By James Roberts, political director
Last week, Twitter founder Jack Dorsey donated millions of dollars to a political campaign. But this dosh wasn't for the presidential election, or any campaign for that matter. It was to push for the creation of a universal basic income.
Calls for a basic income are not new and have enjoyed support from both the left and the right. Andrew Yang, the internet-darling Democrat who banked Dorsey's donation, made a $1000 a month basic income a centrepiece of his fight for the presidential nomination. Economist Milton Friedman famously extolled the virtues of a negative income tax, and the TaxPayers’ Alliance has explored similar ideas in the past. But these are almost always based on the premise that a basic income can neither replace work nor exist on top of a comprehensive (and expensive) welfare state. In other words, a period of rising unemployment and economic uncertainty are just about the worst time for a bumper universal dole payment.
Yet, as recently as last month, MPs were signing letters to the Financial Times calling for just that. They don't seem that bothered by the idea of bringing everyone into the benefits system. This is what happened in Finland, which carried out a two-year trial with unemployed people, in an effort to encourage them into work. The Finnish programme gave each participant €560 a month, or 18 per cent of median monthly wages. It ended in disaster. While the payment increased happiness and wellbeing amongst those who took part, it did not significantly increase their likelihood of re-entering the workplace. In fact, those given the money were no more likely to get a job than those who weren’t. If politicians believe a basic income would support people back into work after the crisis has abated, the nordic case study disagrees.
Perhaps the intention is a moral one: to ensure no one is left behind. The problem with that, according to the OECD, is basic incomes mean higher levels of taxation, large numbers of winners and losers and less effective targeting of support to the poorest. A gargantuan welfare safety net, with huge holes, is no good to the people who either need it or have to pay for it.
It's easy to see where this path would lead. The MPs' proposals in the Financial Times are slightly less generous than the Finnish example, suggesting a weekly payment of £50 per household, at a total cost of almost £75bn. One can easily imagine a scenario where those same politicians then feel a household with multiple people out of work is not receiving enough. Making these payments available to each individual would then massively increase the cost to around £172.6bn. But further still, surely a family of four cannot make ends meet on just £50 each? So again, worthy politicians call for the levels to be raised: this time to £187 per week, or the same as those promoted by Andrew Yang and co. Suddenly, the UK has sleep-walked into a terrifying total bill of £645 billion each year.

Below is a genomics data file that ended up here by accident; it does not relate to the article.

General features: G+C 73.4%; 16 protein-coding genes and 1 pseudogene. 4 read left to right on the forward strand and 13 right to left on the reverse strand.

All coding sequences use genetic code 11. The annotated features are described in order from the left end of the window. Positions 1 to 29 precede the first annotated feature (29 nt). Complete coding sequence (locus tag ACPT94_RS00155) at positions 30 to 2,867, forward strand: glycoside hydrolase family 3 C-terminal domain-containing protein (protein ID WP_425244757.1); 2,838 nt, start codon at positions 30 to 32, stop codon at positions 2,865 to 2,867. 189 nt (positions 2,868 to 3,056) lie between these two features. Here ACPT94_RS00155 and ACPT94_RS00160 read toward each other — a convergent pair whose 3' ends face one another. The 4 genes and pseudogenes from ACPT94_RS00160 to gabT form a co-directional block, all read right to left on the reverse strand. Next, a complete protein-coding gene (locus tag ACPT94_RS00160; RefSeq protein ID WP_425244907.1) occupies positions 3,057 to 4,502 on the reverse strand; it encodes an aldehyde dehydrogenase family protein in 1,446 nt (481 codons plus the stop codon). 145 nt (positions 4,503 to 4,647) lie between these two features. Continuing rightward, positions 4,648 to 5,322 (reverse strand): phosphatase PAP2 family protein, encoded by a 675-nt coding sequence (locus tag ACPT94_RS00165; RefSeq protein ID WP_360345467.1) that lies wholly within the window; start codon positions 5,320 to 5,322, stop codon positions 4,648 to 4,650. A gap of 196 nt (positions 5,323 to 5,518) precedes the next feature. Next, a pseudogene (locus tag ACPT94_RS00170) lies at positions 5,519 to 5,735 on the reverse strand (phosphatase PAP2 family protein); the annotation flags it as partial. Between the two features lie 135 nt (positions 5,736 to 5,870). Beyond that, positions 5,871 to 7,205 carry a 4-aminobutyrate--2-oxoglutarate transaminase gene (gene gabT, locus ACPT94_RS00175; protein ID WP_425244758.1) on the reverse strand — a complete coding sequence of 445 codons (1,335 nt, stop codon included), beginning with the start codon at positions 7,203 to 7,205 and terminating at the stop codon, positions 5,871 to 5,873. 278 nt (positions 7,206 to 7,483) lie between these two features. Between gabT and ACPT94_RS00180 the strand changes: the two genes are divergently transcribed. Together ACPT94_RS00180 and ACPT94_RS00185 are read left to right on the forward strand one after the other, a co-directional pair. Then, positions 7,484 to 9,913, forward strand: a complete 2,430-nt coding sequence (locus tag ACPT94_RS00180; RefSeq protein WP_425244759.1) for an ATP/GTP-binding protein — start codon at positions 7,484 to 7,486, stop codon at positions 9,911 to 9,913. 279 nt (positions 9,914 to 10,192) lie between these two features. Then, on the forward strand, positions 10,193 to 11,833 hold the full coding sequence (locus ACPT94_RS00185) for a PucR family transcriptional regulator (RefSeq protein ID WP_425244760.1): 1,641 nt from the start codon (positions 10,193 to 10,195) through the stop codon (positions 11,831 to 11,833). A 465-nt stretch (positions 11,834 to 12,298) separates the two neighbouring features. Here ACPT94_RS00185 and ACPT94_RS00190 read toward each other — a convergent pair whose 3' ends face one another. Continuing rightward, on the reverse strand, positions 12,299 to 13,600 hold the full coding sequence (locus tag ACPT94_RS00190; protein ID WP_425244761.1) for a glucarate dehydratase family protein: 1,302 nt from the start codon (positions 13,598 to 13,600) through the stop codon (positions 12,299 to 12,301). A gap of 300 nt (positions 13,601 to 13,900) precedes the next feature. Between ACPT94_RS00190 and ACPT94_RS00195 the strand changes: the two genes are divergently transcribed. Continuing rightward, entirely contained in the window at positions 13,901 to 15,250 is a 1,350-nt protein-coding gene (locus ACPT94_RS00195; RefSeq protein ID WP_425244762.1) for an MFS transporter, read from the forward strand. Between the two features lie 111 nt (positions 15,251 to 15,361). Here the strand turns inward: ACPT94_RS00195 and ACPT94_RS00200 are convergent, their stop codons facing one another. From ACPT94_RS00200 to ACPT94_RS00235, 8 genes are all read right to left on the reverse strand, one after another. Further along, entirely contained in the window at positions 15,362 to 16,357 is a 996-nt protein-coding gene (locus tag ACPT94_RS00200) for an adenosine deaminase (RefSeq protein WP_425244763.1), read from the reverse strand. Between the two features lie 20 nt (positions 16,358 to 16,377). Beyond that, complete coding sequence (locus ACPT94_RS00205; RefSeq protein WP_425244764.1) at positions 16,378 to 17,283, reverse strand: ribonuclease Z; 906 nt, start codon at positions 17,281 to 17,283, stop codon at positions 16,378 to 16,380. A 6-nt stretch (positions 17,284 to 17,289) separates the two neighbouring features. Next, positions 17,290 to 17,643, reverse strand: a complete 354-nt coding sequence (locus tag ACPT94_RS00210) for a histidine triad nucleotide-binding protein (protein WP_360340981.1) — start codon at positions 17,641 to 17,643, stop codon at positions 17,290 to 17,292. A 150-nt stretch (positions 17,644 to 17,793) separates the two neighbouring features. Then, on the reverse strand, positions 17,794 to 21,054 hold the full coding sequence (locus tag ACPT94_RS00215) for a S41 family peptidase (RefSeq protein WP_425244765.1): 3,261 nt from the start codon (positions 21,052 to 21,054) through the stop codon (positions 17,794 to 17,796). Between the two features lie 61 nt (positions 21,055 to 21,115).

How on earth would we raise that? In a thoughtful and interesting article published on Wednesday, Steve Jeffels argues the case for a £300bn basic income, and is honest enough to suggest how you'd pay for it:
"A temporary increase in all tax rates of 50%, so that a 20% income tax rate becomes 30%, along with the abolition of the Personal Allowance, would raise significant revenue. Adjustments would also be required to the State Pension in the interests of fairness, though I will leave others to consider whether VAT should also increase amid fears it could fuel inflation."
Let that sink in. At a time when around 6 in 10 working class voters strongly favour cutting the basic rate of income tax to 15p in the pound, down from 20p now, we'd in fact be taxing them double that. Out goes the personal allowance, bringing more hundreds of thousands more people into tax. Pensions cut and an inflationary hike in the cost of living, with a possible VAT levy. All of this is needed just to cover less than half the £645bn cost we could end up with. This pillaging of the public purse would dash any hopes of a post-lockdown economic recovery, while punishing hard-working taxpayers with an unaffordable bill.
Instead of starting on the slippery slope of benefits for all, governments should be cutting the 50-year record high tax burden. Remember, living standards surged in the 1950s, the decade which featured both the lowest tax burden as a percentage of GDP and the largest single reduction in the burden. A bold move, such as freezing council tax, would be a far more sustainable way of helping households through this difficult period and beyond. Despite what Mr Twitter, Dr Jeffels, or even a hundred misguided MPs think, now is not the time for a universal dole payment.